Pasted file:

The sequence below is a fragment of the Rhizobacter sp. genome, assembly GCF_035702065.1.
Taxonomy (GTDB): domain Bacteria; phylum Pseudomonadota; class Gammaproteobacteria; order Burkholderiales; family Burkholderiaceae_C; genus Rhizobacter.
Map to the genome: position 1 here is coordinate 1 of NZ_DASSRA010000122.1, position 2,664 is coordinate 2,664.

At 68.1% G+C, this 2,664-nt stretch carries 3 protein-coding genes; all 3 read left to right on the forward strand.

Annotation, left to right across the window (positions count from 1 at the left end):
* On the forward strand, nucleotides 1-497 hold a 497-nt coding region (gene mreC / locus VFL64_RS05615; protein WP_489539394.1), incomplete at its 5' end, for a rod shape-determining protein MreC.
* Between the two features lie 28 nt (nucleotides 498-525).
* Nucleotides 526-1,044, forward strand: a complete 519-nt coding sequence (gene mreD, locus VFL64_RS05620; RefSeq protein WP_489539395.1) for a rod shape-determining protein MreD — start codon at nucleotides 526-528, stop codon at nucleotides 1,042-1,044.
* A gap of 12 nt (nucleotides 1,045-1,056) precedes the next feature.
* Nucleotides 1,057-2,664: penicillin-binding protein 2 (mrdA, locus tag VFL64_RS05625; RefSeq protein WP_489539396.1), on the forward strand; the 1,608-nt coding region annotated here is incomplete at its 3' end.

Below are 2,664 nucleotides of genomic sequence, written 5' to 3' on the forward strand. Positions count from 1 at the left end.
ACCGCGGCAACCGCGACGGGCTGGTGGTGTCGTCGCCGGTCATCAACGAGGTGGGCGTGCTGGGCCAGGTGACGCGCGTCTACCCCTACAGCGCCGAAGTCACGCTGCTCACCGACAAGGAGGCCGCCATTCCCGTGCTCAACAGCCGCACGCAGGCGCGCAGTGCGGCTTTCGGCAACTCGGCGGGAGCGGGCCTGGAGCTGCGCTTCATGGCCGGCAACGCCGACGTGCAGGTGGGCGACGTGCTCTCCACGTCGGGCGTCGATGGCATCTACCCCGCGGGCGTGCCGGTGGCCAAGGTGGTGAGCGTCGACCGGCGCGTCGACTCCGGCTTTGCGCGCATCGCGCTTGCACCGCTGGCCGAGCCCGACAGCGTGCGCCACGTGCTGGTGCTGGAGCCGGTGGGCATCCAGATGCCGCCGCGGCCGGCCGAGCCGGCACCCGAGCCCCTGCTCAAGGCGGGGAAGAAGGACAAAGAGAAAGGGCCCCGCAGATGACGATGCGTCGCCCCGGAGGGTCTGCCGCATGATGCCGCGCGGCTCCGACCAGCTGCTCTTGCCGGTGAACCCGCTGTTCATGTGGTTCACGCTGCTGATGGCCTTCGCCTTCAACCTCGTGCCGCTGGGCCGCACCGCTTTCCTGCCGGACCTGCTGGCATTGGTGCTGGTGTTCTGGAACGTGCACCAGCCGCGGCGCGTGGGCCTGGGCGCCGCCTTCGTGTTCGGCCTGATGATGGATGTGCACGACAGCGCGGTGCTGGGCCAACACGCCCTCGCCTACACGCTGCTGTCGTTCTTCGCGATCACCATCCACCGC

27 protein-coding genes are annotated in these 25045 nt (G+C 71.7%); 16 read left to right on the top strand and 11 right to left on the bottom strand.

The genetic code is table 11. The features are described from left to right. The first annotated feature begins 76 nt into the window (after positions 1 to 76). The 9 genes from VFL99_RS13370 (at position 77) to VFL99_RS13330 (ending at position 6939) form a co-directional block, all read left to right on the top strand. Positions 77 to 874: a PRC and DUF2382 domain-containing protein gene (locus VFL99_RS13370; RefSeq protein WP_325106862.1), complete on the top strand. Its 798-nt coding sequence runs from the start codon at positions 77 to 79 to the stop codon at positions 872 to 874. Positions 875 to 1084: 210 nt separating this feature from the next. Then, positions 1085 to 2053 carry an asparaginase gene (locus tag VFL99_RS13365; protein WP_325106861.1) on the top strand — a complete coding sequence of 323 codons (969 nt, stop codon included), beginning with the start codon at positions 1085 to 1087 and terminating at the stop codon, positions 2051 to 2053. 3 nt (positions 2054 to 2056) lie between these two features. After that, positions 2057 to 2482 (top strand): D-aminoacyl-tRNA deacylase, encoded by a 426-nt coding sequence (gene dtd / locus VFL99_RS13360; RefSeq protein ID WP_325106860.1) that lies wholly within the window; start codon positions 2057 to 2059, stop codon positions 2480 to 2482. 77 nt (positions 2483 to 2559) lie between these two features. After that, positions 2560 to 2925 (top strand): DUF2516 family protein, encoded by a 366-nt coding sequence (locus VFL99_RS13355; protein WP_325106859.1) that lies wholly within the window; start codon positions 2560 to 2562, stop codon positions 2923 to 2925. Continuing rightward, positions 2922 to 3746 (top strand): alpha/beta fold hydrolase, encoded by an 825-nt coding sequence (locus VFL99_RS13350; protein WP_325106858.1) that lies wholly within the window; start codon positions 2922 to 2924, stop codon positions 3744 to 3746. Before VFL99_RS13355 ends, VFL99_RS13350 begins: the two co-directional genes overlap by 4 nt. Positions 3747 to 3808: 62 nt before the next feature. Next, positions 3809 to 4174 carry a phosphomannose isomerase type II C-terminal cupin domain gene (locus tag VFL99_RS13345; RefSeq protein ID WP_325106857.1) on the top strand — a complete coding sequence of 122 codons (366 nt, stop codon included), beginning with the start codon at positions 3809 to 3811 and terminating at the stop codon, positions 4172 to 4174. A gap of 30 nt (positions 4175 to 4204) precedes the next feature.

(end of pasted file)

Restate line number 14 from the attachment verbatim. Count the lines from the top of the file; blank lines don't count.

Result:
The genetic code is table 11. The features are described from left to right. The first annotated feature begins 76 nt into the window (after positions 1 to 76). The 9 genes from VFL99_RS13370 (at position 77) to VFL99_RS13330 (ending at position 6939) form a co-directional block, all read left to right on the top strand. Positions 77 to 874: a PRC and DUF2382 domain-containing protein gene (locus VFL99_RS13370; RefSeq protein WP_325106862.1), complete on the top strand. Its 798-nt coding sequence runs from the start codon at positions 77 to 79 to the stop codon at positions 872 to 874. Positions 875 to 1084: 210 nt separating this feature from the next. Then, positions 1085 to 2053 carry an asparaginase gene (locus tag VFL99_RS13365; protein WP_325106861.1) on the top strand — a complete coding sequence of 323 codons (969 nt, stop codon included), beginning with the start codon at positions 1085 to 1087 and terminating at the stop codon, positions 2051 to 2053. 3 nt (positions 2054 to 2056) lie between these two features. After that, positions 2057 to 2482 (top strand): D-aminoacyl-tRNA deacylase, encoded by a 426-nt coding sequence (gene dtd / locus VFL99_RS13360; RefSeq protein ID WP_325106860.1) that lies wholly within the window; start codon positions 2057 to 2059, stop codon positions 2480 to 2482. 77 nt (positions 2483 to 2559) lie between these two features. After that, positions 2560 to 2925 (top strand): DUF2516 family protein, encoded by a 366-nt coding sequence (locus VFL99_RS13355; protein WP_325106859.1) that lies wholly within the window; start codon positions 2560 to 2562, stop codon positions 2923 to 2925. Continuing rightward, positions 2922 to 3746 (top strand): alpha/beta fold hydrolase, encoded by an 825-nt coding sequence (locus VFL99_RS13350; protein WP_325106858.1) that lies wholly within the window; start codon positions 2922 to 2924, stop codon positions 3744 to 3746. Before VFL99_RS13355 ends, VFL99_RS13350 begins: the two co-directional genes overlap by 4 nt. Positions 3747 to 3808: 62 nt before the next feature. Next, positions 3809 to 4174 carry a phosphomannose isomerase type II C-terminal cupin domain gene (locus tag VFL99_RS13345; RefSeq protein ID WP_325106857.1) on the top strand — a complete coding sequence of 122 codons (366 nt, stop codon included), beginning with the start codon at positions 3809 to 3811 and terminating at the stop codon, positions 4172 to 4174. A gap of 30 nt (positions 4175 to 4204) precedes the next feature.